These cyber criminals are not using crypto exchanges in the US… they go to where it is still easy and legal, and will always be easy and legal.

  10. Cryptofanatic

    Btc Price ise a about to Go to Moon soon!
    Every time When ransome attacks occured then few Weeks After btc Will Go to Up!

    • Actually, the opposite.

      After major crime that uses cryptocurrency, governments and banks increase scrutiny, and the price of BTC goes DOWN.

      SELL, SELL, SELL!

  11. These cyber criminals no doubt consider themselves as cyber warriors as justification for their actions one wonders if in taking such great risks to ply their trade whether they realise these are war crimes under international law and they could be subject to extradition from most jurisdictions to face a permanent life in jail and in some places (not that I agree with it) they could be subject to the death penalty. Some countries that have abolished the death penalty have retained it for war crimes. In most jurisdictions there is no time limit on criminal acts and these are the most egregious in cyberwar and in all likelihood they will be pursued as Journalist like Krebs continue to draw attention to these shocking attacks on critical health systems.

    • DelilahTheSober

      I actually emailed the White House a few weeks ago suggesting that it was time to reconsider changing the existing Federal laws that put a 5- year statue of limitations on bank robbery. (This is what happens when people like me get sent home to wait out the coronavirus. I’ve been bingewatching an FBI documentary series on Netflix and I was fascinated to learn that this kind of a statue of limitations existed.)

      • Even with federal statute of limitations… the state laws will get them anyway. Also, it is rare that a person would only get charged with one felony…. the federal prosecutors are pretty good at tacking on several charges. Like tax evasion on that stolen money. It’s pretty funny actually… as evading authorities for 5 years has its own criminal penalties, so much so that running out the clock for the statute of limitations does not really have a benefit for the criminal.

  12. http://www.virustotal.com/gui/ip-address/199.38.54.49/relations Between September and December 2019, Emotet malware…

  13. hey acorn, can u comment further on what I see on your link? thnx

    • It’s a record of file communications detected outside the FRESENIUS MEDICAL CARE HOLDINGS, INC network that are communicating, to some extent, with a network address of the organization. It’s detected as Emotet malware–which goes by various additional alias names. Another source lists the network address is a mail exchanger of the organization, a common entry point for ransomware.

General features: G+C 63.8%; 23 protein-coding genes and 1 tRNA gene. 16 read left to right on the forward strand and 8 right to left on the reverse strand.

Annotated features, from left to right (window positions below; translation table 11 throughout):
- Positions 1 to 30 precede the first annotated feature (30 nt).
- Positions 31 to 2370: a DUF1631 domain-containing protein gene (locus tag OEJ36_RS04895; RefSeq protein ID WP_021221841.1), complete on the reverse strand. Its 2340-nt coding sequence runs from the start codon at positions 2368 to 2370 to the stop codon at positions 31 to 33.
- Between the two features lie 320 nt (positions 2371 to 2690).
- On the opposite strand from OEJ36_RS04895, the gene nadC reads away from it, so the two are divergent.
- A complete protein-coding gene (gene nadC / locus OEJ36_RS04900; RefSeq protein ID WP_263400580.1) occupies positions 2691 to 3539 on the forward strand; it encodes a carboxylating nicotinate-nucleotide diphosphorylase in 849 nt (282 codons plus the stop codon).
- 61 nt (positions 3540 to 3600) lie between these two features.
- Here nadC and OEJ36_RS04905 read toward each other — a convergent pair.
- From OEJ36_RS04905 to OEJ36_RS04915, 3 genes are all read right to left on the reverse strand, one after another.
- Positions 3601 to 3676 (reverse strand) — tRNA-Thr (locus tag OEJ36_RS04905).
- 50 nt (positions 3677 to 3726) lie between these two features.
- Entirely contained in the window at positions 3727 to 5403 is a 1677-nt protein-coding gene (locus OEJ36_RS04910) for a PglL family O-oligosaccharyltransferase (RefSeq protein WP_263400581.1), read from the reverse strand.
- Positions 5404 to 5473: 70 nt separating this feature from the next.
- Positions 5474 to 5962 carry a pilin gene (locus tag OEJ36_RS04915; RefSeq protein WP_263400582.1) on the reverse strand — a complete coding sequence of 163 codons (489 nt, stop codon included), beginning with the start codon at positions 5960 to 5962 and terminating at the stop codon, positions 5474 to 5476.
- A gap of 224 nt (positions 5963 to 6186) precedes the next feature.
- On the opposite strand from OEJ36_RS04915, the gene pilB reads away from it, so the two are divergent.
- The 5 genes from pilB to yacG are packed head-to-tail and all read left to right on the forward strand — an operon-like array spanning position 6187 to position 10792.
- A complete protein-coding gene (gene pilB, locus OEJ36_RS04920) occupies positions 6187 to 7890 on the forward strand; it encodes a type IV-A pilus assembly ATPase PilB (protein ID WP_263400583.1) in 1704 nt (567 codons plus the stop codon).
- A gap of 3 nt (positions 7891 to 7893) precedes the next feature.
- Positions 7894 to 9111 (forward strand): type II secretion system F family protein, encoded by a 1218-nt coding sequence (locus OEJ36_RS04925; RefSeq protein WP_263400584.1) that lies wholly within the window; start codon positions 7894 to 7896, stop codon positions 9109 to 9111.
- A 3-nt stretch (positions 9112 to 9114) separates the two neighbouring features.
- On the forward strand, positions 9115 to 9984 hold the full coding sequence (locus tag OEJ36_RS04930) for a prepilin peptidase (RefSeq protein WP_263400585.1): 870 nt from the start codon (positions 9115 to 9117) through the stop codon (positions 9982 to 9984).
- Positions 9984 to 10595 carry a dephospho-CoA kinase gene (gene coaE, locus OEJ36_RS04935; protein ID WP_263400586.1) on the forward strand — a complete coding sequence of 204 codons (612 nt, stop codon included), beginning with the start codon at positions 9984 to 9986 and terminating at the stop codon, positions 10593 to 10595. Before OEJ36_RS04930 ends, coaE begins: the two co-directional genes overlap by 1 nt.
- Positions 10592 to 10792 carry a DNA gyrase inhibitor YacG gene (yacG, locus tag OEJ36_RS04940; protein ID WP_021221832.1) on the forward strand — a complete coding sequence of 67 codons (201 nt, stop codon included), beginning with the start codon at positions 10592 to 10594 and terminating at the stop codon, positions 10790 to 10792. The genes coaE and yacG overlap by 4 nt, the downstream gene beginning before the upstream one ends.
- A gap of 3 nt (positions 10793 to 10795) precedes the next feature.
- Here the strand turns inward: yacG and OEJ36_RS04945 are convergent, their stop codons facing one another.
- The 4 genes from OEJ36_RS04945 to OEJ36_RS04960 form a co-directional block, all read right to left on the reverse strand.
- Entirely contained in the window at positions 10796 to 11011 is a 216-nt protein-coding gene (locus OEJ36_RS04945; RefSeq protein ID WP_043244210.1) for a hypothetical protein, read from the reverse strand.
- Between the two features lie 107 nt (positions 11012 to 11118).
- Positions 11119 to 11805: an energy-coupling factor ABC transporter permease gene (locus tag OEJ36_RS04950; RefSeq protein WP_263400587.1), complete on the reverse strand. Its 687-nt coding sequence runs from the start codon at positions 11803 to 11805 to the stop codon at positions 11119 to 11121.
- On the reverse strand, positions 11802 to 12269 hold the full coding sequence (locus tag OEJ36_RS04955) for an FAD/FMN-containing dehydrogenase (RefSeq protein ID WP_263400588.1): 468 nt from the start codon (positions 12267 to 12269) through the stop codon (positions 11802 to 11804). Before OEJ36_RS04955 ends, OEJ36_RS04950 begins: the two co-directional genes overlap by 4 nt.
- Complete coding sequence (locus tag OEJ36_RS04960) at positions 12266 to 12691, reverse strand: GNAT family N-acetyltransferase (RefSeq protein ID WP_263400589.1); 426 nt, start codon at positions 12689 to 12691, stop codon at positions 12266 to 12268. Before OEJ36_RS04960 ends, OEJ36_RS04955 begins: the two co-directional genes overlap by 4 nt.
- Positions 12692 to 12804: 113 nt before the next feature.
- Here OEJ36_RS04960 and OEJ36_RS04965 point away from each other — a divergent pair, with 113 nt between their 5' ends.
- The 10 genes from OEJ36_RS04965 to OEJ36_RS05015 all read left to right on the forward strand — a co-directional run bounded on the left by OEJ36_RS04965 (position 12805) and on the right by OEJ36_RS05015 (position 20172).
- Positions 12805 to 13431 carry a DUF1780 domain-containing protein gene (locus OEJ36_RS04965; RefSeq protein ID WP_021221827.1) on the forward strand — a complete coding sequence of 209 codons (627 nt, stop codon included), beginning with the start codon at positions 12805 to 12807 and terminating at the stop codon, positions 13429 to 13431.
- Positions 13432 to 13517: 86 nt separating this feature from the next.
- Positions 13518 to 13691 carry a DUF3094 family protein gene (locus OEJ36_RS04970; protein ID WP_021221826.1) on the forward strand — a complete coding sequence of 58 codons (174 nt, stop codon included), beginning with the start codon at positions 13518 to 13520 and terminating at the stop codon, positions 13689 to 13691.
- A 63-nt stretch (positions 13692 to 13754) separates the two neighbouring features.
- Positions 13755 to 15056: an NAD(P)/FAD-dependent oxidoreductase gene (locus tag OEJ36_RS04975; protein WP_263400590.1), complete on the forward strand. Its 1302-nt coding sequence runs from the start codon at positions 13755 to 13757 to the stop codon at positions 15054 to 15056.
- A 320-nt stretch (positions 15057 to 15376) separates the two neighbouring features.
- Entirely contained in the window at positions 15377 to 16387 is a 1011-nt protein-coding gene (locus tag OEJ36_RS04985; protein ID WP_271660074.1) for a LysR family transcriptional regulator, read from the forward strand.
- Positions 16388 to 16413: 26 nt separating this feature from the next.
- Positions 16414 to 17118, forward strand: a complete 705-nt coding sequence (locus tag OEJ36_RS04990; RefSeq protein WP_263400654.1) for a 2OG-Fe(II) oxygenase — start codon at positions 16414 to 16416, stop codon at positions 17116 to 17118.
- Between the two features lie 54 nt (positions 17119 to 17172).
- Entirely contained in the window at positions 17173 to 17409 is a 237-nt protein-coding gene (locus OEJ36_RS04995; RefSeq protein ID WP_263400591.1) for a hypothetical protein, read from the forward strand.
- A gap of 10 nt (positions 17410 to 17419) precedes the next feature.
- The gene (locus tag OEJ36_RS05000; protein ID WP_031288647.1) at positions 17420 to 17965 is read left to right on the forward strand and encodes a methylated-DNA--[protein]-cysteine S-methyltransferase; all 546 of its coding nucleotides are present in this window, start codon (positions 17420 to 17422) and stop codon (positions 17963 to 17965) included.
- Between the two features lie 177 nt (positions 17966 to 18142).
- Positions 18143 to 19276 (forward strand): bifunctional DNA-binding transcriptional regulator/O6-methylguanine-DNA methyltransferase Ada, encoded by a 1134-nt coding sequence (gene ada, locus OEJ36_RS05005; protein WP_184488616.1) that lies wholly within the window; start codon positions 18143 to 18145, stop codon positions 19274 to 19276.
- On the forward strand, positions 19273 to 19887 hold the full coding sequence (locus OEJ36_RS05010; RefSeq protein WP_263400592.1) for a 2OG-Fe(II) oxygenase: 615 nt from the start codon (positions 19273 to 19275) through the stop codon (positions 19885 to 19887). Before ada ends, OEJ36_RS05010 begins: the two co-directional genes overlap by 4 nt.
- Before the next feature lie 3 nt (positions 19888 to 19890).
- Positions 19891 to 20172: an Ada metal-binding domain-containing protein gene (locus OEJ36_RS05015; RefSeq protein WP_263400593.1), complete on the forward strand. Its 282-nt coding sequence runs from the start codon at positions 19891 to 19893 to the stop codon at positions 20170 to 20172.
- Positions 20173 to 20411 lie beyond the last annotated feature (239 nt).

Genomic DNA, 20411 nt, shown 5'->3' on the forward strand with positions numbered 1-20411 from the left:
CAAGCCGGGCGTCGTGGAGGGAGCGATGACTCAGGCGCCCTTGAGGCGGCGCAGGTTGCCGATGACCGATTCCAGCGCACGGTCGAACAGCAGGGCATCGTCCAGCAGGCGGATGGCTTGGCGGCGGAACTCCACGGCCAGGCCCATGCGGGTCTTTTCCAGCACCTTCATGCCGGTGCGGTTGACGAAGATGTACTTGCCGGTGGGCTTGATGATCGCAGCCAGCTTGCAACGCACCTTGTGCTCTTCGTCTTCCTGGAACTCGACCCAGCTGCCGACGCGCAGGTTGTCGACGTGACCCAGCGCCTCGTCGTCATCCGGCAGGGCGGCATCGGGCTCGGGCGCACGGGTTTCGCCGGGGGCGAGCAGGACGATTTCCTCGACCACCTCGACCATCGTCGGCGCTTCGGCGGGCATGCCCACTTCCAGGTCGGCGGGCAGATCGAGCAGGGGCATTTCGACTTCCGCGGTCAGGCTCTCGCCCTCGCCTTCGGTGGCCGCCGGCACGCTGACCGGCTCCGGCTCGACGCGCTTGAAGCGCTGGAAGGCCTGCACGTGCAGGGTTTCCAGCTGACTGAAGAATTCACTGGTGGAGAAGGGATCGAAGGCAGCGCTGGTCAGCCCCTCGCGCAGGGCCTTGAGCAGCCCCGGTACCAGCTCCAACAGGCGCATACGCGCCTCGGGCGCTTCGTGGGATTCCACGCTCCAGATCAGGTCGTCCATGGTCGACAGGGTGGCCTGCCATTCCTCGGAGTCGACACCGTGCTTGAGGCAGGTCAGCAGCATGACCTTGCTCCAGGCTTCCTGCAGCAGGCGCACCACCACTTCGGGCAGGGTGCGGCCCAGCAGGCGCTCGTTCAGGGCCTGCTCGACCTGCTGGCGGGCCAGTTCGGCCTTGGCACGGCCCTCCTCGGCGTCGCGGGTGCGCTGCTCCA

Detected on the dates of:
      2019-09-13
      2019-10-07
      2019-08-22
      2019-10-06
      2019-12-24

  14. I don’t care if they have to nuke these bastards from space. This is way worse than Pearl Harbor and 911 put together. The egregious nature of it is just TOO compelling!!

    • Is that why we have a space force now?

      Nah, as bad as this is, 9/11 and Pearl Harbor are on another level. Yeah, I suppose the act of targeting hospitals brings shows an extra bit of evil since they are more vulnerable. But the scope isn’t the same, as the number of possible/intended casualties aren’t nearly as much.

      • Pearl Harbor Casualties: 2,335
        9/11 Casualties: 2,996
        Total: 5,331

        Fresenius Helios, which runs hospitals, cares for 4 million patients annually. If we use just a three-month sample of that, we get a million patients. Generally speaking, Covid-19 kills about 1% of the people it infects, there could be 10,000 potential deaths in Fresenius hospitals from Covid-19 alone. Of course, the number could be higher, as people in hospitals are generally going to be more susceptible to secondary infections….

        The basic number of 10,000 potential deaths makes this cyberattack roughly 50% more potentially devastating than 9/11 and Pearl Harbor combined, if we are merely talking about the number of dead people. The spokesman said that patient care continues, but Brian’s anonymous source says that “a cyber attack had affected every part of the company’s operations around the globe.”

        • That is very weird math that makes a lot of assumption.

          To be equally fair to the comparison, the potential deaths in 9/11 and Pearl Harbor… would be millions. Because given your same broad criteria of “potential”, you would have to include the entire population of Oahu and Manhattan.

          Your math, is NOT how you do statistics. Not every patient will die if the IT systems go offline. That’s absurd. In reality very few would.

          Not saying this ransomware crime isn’t egregious, but really… comparing to 9/11 and Pearl Harbor is pretty hyperbolic.

  15. to unlock any phone paswed

  16. They released patient information
    https://paste.ee/p/3vKSW